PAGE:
The Zytglogge (or Zeitglockenturm) is a beautifully ornate clock tower in the city centre. It has become Bern's most prominent landmark and is a must-see on any visit to the Swiss capital. The clock tower features an astronomical clock with figures that move when the clock chimes.
The clock tower dates back to the early 13th century and the astronomical clock dates from the 15th century. It can be found at the entrance to Bern's Old Town.
Make sure you see the two clock faces on the eastern and western sides of the tower. Both are quite different.
Zeitglockenturm (Zytglogge) is famous landmark and most recognisable symbols of Bern.
Since early 13th century, it has served the city as guard tower, prison, clock tower, center of urban life and civic memorial. It is a heritage site of national significance] and part of the Old City of Bern, a UNESCO World Cultural Heritage site.
Walking along the Old Town streets you can see and hear the clock. A masterpiece of craftmanship it dominates from the top end of a very beautiful street.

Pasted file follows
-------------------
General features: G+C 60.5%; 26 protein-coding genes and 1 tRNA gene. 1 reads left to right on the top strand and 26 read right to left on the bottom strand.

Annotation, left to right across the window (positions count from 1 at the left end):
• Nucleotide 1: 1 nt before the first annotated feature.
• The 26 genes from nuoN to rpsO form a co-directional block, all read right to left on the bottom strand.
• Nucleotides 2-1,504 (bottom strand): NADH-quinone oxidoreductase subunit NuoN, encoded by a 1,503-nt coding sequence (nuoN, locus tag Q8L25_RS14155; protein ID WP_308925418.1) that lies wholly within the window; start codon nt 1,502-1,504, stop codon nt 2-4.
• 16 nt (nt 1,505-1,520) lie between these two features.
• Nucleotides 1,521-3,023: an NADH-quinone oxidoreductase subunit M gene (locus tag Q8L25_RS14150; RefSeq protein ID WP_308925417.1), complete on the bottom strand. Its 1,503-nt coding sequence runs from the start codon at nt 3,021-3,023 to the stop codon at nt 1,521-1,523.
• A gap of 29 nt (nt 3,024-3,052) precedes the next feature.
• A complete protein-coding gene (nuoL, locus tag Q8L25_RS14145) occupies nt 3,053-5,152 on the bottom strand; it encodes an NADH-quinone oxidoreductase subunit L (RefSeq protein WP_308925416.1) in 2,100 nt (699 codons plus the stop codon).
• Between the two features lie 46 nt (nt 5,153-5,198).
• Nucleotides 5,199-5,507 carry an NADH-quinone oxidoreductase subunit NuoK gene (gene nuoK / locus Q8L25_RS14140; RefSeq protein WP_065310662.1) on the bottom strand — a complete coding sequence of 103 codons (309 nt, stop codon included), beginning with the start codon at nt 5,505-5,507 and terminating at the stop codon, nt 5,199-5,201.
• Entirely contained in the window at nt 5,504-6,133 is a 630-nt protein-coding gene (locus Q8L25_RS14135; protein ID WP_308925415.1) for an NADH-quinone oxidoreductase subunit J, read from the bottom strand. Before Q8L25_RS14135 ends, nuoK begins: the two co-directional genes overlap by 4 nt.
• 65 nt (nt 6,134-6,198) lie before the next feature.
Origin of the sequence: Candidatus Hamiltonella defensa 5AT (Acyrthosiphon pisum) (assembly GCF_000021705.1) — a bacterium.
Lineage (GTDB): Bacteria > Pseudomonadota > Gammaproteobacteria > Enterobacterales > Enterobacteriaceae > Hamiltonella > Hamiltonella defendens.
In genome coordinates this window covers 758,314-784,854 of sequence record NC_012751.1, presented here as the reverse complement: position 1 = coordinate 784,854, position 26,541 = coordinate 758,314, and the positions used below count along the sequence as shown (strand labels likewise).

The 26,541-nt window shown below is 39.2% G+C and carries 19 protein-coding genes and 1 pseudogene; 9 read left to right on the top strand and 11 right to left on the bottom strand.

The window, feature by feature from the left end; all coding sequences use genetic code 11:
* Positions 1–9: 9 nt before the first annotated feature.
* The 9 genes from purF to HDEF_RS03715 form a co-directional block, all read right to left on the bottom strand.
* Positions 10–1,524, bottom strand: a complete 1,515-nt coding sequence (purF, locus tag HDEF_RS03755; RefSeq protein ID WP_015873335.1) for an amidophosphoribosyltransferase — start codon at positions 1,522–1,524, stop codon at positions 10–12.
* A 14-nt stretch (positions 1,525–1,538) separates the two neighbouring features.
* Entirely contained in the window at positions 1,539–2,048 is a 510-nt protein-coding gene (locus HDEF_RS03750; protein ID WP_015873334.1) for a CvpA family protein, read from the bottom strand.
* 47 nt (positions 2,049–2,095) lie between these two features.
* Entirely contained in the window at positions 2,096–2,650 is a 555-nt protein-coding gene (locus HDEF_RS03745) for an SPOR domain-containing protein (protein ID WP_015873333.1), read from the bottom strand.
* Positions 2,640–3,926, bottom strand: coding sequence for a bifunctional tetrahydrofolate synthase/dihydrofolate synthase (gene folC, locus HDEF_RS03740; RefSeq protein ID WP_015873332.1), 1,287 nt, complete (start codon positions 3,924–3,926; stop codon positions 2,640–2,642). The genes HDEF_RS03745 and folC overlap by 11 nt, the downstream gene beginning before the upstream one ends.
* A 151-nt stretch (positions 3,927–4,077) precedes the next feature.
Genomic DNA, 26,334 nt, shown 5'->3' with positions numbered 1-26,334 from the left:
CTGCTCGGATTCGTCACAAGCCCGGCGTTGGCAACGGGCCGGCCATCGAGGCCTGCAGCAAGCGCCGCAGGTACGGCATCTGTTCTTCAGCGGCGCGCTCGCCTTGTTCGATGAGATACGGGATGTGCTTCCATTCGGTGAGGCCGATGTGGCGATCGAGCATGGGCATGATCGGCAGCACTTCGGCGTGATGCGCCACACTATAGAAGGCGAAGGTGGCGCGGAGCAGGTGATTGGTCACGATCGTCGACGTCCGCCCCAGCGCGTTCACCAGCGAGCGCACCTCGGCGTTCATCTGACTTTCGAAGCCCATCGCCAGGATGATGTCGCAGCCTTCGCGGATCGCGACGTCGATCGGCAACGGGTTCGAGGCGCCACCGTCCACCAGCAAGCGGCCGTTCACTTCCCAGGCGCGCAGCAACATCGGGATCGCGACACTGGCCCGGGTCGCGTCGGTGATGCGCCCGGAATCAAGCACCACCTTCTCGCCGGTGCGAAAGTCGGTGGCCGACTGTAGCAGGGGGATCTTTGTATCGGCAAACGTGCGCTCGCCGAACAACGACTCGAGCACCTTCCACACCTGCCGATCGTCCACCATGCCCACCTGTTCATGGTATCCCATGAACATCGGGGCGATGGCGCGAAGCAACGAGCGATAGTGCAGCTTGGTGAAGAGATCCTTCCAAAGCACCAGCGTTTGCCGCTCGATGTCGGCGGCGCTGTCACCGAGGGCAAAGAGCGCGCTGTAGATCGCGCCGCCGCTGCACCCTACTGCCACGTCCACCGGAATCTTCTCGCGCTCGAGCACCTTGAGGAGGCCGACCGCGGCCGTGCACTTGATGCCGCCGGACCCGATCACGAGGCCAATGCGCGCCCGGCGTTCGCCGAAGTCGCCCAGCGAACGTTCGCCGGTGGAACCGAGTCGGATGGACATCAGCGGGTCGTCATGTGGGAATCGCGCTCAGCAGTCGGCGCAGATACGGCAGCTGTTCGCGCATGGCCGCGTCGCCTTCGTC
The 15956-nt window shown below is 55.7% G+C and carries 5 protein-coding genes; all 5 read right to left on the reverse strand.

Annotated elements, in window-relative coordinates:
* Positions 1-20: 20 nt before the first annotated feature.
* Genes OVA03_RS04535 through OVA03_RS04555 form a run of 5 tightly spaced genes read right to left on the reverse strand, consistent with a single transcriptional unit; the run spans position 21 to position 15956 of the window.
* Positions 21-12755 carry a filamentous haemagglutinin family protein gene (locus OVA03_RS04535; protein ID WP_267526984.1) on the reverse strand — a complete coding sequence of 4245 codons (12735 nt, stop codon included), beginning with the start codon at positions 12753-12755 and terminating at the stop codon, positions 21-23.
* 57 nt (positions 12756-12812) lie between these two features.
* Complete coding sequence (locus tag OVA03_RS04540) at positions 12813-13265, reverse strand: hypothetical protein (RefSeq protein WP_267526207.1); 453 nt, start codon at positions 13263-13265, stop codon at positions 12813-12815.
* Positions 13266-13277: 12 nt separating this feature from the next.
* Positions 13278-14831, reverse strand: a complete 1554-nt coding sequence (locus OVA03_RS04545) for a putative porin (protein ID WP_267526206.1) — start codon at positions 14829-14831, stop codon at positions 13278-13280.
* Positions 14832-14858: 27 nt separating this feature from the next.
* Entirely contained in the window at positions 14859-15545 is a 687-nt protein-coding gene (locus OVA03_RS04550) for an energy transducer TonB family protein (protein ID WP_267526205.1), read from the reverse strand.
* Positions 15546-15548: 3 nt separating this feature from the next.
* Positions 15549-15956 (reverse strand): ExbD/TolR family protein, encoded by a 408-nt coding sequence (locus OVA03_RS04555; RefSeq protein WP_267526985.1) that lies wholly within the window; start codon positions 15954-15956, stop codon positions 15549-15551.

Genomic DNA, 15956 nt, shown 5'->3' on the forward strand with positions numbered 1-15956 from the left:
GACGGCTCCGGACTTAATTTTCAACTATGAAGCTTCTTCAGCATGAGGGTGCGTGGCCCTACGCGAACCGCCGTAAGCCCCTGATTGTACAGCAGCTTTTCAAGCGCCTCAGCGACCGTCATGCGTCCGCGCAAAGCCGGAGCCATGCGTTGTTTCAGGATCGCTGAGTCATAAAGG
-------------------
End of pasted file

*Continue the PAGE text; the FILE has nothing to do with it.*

The astronomical clock was first mentioned in the city accounts of 1444 when it had to be repainted. It therefore dates from the early 15th century and presumably belonged to the first original move-ment (soon after 1405). The clock tower has 6 floors, although we did not enter the web link (Virtual Tour) has photos.
Well worth being in front of the clock on the hour!
Zytglogge - Turm is one of the most famous sights of Bern. This tower was once a gate of the medieval townwall and the tower dates back to the year 1191. In 1530 the clock was added and there is also an astronomical clock from the 15th century below it.
Come to Zytgloggeturm shortly before the full hour and you will see some of the sculptures moving a bit.